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Marijuana is a mixture of leaves, stems and flowers of the Indian hemp plant Cannabis sativa, and is smoked or eaten for its hallucinogenic and pleasure-giving effects.

The psychoactive ingredient of marijuana, tetrahydrocannabinol (THC), is concentrated in the flowers. Hashish, a drug prepared from the plant resin, has about eight times more THC than marijuana. Marijuana grows throughout temperate regions, with the more potent varieties produced in hot, dry, upland climates. Except for limited medical purposes, cultivating marijuana is illegal in all but a few countries.

Known in Central Asia and China as early as 3,000 B.C., marijuana was used as a folk medicine. About 1900 A.D. it started to be used as a pleasure-inducing drug, and by the 1960's and '70's its use was widespread among students, becoming, after alcohol, the second most popular drug. Although marijuana has not been proven to be physically addicting, and no physical withdrawl symptoms occur when its use is discontinued, psychological dependence does develop. Many users describe two phases of marijuana intoxication: initial stimulation, giddiness and euphoria, followed by sedation and pleasant tranquility. Mood changes are often accompanied by altered perceptions of time and space and of one's bodily dimensions. The thinking process becomes disrupted by fragmented ideas and memories. Many users report increased appetite, heightened sensory awareness and pleasure. Negative effects can include confusion, acute panic reactions, anxiety attacks, fear, a sense of helplessness and loss of self-control.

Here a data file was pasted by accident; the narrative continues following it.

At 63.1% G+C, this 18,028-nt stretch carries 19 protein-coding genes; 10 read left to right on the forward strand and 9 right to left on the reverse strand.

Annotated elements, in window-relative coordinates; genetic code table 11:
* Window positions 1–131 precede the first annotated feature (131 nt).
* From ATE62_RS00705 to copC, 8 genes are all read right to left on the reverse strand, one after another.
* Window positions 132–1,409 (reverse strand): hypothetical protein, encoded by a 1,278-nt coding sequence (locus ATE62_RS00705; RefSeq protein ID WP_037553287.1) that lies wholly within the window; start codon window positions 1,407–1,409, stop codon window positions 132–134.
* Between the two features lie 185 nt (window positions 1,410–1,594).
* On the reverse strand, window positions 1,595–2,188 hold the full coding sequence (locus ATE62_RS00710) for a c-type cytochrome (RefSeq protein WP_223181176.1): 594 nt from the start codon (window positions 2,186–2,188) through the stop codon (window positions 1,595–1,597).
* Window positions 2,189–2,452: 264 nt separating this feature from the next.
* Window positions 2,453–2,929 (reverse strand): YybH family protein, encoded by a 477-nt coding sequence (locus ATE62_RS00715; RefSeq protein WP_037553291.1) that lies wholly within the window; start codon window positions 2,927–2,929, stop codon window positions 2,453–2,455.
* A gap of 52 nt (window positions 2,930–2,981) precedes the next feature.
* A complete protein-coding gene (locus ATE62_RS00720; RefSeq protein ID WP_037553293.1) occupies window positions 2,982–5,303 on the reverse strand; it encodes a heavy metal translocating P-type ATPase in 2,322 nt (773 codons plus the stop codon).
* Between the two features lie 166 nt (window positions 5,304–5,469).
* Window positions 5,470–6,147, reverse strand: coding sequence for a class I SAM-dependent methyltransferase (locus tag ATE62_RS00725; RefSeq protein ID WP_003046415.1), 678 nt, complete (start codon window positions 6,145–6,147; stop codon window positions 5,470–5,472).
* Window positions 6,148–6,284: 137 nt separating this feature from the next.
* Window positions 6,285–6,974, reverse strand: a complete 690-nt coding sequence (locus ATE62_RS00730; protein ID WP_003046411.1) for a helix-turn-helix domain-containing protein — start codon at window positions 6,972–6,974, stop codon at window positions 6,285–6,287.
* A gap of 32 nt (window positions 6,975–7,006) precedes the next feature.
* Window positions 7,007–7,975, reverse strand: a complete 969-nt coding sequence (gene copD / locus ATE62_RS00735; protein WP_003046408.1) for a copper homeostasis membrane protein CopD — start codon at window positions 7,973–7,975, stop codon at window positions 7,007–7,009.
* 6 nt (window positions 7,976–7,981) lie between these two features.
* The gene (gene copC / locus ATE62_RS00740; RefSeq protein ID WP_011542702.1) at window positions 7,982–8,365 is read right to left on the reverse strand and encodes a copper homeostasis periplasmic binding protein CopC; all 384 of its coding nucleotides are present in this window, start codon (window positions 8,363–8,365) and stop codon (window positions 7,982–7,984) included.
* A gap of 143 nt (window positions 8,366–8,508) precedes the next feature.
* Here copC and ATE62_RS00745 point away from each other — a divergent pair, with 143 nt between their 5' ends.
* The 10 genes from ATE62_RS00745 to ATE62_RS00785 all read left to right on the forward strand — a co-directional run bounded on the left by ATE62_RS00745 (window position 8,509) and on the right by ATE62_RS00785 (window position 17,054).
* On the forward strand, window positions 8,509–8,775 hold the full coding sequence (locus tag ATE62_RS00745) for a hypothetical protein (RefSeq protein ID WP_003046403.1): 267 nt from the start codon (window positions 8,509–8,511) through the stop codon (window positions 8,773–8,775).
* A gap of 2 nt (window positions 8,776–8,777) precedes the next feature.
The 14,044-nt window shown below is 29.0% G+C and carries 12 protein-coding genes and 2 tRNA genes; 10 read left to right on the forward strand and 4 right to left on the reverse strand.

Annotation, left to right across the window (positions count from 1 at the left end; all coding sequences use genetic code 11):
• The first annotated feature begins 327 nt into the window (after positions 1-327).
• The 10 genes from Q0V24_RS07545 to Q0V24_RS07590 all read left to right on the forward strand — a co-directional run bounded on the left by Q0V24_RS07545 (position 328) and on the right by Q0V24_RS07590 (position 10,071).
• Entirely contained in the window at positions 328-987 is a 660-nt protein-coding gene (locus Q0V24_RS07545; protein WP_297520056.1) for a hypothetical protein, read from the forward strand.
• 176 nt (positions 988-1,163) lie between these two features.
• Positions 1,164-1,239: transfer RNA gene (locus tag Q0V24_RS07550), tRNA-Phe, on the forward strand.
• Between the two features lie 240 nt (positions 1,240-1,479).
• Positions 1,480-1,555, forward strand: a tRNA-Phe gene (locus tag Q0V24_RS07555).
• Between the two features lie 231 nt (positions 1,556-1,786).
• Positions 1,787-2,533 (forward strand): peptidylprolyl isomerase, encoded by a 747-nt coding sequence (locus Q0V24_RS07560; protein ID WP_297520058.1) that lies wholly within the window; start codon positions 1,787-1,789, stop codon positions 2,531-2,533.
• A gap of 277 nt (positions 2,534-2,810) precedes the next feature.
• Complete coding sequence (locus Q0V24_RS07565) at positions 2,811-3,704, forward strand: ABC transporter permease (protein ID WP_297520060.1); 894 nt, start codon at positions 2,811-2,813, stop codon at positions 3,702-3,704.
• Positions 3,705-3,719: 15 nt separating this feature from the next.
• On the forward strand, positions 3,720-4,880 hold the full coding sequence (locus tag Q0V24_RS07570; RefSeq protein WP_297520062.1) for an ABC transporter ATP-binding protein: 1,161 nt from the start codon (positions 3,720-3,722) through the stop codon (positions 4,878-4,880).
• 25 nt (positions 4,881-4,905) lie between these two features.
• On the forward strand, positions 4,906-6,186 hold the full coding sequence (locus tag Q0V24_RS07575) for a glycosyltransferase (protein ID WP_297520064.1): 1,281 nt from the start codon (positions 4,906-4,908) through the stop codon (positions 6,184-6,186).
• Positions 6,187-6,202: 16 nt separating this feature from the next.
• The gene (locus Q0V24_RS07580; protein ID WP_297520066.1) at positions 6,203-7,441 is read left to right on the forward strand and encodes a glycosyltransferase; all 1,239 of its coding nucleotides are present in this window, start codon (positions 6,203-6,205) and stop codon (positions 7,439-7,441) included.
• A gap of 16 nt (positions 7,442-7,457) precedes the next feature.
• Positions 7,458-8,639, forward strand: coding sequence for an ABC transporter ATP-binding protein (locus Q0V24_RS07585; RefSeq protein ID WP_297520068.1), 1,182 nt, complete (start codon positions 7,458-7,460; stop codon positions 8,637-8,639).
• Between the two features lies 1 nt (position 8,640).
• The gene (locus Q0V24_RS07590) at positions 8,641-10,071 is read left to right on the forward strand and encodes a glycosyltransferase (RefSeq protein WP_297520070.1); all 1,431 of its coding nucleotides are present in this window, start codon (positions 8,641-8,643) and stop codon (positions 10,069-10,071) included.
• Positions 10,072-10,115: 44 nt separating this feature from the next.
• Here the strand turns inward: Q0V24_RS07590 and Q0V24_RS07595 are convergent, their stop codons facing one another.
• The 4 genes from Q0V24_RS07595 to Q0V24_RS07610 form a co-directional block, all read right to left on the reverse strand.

Chronic marijuana users are said to develop an "amotivational syndrome" characterized by passivity, decreased motivation and preoccupation with drug taking. The relationship of this syndrome to marijuana use, however, has not been established. Like alcohol intoxication, marijuana intoxication impairs reading comprehension, memory, speech, problem-solving ability and reaction time. The effects of long-term use are unknown. Consistent evidence that marijuana induces or causes brain damage does not exist. Medical researchers are studying the effectiveness of the drug in relieving some of the symptoms of glaucoma and in treating the nausea induced by cancer chemotherapy and radiation treatments.